Gov. Abbott: Texas Kicking Off Phase One of Reopening this Week

Texas Governor Greg Abbott -- Hurricane Harvey relief briefing. ( Anthony Smith/Getty Images)
Anthony Smith/Getty Images

Texas Gov. Greg Abbott (R) on Monday, after conferring with the public and private leaders and medical experts comprising the Strike Force to Open Texas, announced the expiration of the existing stay-at-home order April 30 and the state’s entry into Phase One of reopening, which kicks off Friday, May 1.

Abbott announced that the state’s stay-at-home order will expire as scheduled April 30, with the Lone Star state quickly moving into the first phase of reopening.

The governor said the state’s coronavirus cases have been on the decline for 17 days, adding that the hospitalization rate has “held steady.” Texas has the third most virus recoveries, Abbott said, adding that recoveries will soon exceed the number of active cases.

He explained that officials have been laying the groundwork to reopen since March and detailed the phased approach to reopening, designed to put measures in place that will help businesses open but contain virus and keep Texans safe.

The first phase emphasizes the importance of vulnerable populations remaining at home, if possible, and doubles down on the efforts to protect seniors in nursing homes.

The more we do to protect vulnerable, “the faster we can safely open business in Texas,” Abbott said.

Several businesses can reopen May 1, including retail stores, restaurants, movie theaters, and malls. The ultimate decision, Abbott stressed, was driven by doctors who also provided health guidelines for businesses, employees, and customers.

On the advice of doctors, Abbott is limiting occupancy to “no more than 25 percent” in those facilities to help minimize the spread of the virus.

“This is a proven business strategy,” Abbott said, citing the successful practice used by Home Depot and adding that his order “supersedes” all local orders.

If Phase One works while containing the virus, Phase Two will allow businesses to expand their occupancy to 50 percent. Abbott also said that the restrictions could vary by counties with five or fewer cases, allowing them to increase their capacity to 50 percent if they meet the qualifications. If there is an outbreak, however, it could require a county to revert back to a limited capacity.

Churches and places of worship were kept open under existing executive order, Abbott explained, but he said they will be able to “expand capacity even more” as of May 1. Outdoor sports will also be permitted, but he is limiting the number of participants playing together at one time to four.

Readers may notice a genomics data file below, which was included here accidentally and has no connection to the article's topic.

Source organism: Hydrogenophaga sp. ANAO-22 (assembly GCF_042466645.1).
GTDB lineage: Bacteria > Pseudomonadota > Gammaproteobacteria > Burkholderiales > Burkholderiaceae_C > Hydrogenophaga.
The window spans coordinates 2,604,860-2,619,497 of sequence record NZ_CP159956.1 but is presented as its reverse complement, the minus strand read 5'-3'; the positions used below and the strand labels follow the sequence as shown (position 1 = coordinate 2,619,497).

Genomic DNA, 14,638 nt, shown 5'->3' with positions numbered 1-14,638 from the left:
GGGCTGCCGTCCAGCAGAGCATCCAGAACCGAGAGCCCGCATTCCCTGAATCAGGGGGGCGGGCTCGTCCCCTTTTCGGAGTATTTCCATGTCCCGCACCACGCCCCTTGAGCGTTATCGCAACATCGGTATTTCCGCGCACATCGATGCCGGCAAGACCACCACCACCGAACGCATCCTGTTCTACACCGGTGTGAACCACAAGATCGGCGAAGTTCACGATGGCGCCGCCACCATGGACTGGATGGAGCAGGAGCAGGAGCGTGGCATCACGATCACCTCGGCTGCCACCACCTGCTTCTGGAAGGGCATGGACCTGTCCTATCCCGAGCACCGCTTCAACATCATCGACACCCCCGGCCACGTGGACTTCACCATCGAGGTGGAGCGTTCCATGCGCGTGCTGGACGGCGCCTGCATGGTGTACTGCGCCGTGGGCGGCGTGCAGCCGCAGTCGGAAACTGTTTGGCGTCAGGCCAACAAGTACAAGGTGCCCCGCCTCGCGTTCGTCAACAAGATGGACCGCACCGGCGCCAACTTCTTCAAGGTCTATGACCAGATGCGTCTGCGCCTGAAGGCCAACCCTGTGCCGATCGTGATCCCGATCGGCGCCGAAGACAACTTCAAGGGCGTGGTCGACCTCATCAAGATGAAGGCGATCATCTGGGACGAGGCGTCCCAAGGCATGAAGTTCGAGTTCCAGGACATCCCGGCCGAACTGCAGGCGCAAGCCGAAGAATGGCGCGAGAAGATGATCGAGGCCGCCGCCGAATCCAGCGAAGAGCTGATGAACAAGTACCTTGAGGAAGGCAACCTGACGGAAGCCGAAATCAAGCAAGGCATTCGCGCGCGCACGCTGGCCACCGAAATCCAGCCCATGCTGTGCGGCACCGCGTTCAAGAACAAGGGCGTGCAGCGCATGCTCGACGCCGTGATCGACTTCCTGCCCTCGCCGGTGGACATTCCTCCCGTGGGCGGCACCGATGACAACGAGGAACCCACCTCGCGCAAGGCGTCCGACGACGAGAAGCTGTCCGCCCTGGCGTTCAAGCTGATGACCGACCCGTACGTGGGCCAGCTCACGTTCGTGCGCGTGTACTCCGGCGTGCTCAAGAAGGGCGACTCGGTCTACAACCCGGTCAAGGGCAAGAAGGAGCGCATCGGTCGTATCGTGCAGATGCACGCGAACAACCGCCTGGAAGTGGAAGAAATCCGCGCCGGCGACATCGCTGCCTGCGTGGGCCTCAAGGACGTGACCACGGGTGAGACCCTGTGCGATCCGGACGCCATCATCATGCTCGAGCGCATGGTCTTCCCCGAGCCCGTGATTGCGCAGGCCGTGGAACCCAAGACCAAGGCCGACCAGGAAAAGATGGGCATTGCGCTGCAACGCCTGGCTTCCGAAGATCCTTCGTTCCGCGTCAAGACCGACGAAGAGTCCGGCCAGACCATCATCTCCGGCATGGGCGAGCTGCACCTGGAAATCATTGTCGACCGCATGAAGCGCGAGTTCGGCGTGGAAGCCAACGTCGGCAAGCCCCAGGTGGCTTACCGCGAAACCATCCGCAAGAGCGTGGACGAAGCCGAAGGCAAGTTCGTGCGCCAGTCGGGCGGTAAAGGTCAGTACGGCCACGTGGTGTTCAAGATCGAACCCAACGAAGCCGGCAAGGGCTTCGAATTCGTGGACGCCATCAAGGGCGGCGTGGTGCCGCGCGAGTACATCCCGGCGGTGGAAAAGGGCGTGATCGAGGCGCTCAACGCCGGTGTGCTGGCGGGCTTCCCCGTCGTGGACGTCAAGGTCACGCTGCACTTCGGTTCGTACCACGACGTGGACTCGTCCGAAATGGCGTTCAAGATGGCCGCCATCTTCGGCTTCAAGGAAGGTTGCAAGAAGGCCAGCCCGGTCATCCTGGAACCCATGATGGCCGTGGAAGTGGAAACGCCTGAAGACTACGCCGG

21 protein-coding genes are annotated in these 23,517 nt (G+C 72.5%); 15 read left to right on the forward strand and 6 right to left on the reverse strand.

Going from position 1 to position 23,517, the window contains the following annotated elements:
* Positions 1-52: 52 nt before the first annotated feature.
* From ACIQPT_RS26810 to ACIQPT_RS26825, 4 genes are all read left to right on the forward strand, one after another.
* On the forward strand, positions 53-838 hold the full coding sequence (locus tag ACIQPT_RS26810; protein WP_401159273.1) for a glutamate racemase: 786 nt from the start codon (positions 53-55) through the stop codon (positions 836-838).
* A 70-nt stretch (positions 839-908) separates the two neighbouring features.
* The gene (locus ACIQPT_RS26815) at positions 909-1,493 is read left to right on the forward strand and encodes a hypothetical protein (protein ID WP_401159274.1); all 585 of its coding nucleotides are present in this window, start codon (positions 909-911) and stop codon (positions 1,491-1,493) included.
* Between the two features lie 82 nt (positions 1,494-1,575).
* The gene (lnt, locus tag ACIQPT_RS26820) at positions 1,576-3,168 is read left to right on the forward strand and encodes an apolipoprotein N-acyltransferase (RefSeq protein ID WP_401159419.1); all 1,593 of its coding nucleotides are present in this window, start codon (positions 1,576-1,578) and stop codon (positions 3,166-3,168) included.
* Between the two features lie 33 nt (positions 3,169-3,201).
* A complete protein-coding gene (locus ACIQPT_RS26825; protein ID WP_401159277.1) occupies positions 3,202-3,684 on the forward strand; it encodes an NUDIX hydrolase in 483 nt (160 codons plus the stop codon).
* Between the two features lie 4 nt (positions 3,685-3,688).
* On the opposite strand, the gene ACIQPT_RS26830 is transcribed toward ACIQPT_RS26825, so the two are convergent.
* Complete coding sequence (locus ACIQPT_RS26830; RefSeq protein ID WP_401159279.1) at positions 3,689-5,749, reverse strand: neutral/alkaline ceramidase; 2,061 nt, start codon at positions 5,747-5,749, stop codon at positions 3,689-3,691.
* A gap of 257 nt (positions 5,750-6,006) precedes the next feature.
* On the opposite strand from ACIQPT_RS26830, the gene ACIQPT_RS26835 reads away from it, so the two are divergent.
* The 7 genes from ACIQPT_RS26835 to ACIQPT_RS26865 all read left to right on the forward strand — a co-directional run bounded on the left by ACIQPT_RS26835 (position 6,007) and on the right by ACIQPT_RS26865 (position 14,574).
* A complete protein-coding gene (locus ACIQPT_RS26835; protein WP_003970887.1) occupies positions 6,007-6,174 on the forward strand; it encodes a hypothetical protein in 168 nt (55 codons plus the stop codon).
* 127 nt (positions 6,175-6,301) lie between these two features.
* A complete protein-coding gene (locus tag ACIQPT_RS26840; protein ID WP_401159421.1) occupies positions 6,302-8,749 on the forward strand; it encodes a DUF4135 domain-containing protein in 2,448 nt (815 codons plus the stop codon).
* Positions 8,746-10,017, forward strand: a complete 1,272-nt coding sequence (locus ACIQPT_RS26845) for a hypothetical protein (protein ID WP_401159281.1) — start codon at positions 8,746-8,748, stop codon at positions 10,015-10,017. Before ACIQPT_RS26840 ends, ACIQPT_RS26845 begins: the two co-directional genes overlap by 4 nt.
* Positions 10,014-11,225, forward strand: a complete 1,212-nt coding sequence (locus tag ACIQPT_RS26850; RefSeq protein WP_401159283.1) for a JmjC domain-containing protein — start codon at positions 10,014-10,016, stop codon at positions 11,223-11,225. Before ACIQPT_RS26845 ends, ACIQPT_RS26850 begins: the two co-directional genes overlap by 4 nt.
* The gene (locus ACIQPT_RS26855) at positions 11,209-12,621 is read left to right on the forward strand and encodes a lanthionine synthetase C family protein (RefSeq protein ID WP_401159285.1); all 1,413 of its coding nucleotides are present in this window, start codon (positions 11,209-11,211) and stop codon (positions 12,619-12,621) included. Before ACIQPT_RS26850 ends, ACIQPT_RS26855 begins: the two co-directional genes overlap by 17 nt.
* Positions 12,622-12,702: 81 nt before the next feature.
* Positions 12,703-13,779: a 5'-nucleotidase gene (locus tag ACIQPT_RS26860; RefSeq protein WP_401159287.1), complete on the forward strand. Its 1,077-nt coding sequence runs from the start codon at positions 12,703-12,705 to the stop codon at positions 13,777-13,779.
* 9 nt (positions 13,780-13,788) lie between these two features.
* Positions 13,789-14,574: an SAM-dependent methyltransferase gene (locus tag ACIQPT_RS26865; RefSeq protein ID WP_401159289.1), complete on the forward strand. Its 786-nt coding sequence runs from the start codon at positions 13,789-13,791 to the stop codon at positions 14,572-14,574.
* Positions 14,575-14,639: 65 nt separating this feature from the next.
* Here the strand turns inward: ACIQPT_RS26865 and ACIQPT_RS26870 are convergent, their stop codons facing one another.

The governor said there are other businesses he wants to reopen, but experts advised that it is “simply not safe enough” to allow them to proceed at this particular time. Those include barbershops, bars, gyms, and hair salons. Officials are working with experts to open those businesses “as soon as possible.” He said he hopes they can open on or no later than mid-May.

Abbott also said, if they can contain the spread of the virus during the first phase, the state could move to Phase Two as early as May 18.

“If we can contain the spread of COVID-19 during that time period, we can move to Phase Two as early as May 18,” he announced.

The second phase will “open more businesses and allow businesses opened in Phase One to expand the operations. We need to see two weeks of data to confirm no flare-up of COVID-19.”

Abbott also said he spoke with White House Coronavirus Task Force member Dr. Deborah Birx about the plan and she approved, calling the Texas plan “great.”

“This strategic approach to opening the state of Texas prioritizes the health and safety of our communities and follows the guidelines laid out by our team of medical experts,” Abbott said in a statement.

“Now more than ever, Texans must remain committed to safe distancing practices that reduce the spread of COVID-19, and we must continue to rely on doctors and data to provide us with the safest strategies to restore Texans’ livelihoods,” he continued, emphasizing the need to protect the vulnerable.

“If we remain focused on protecting the lives of our fellow Texans, we can continue to open the Lone Star State,” he added.

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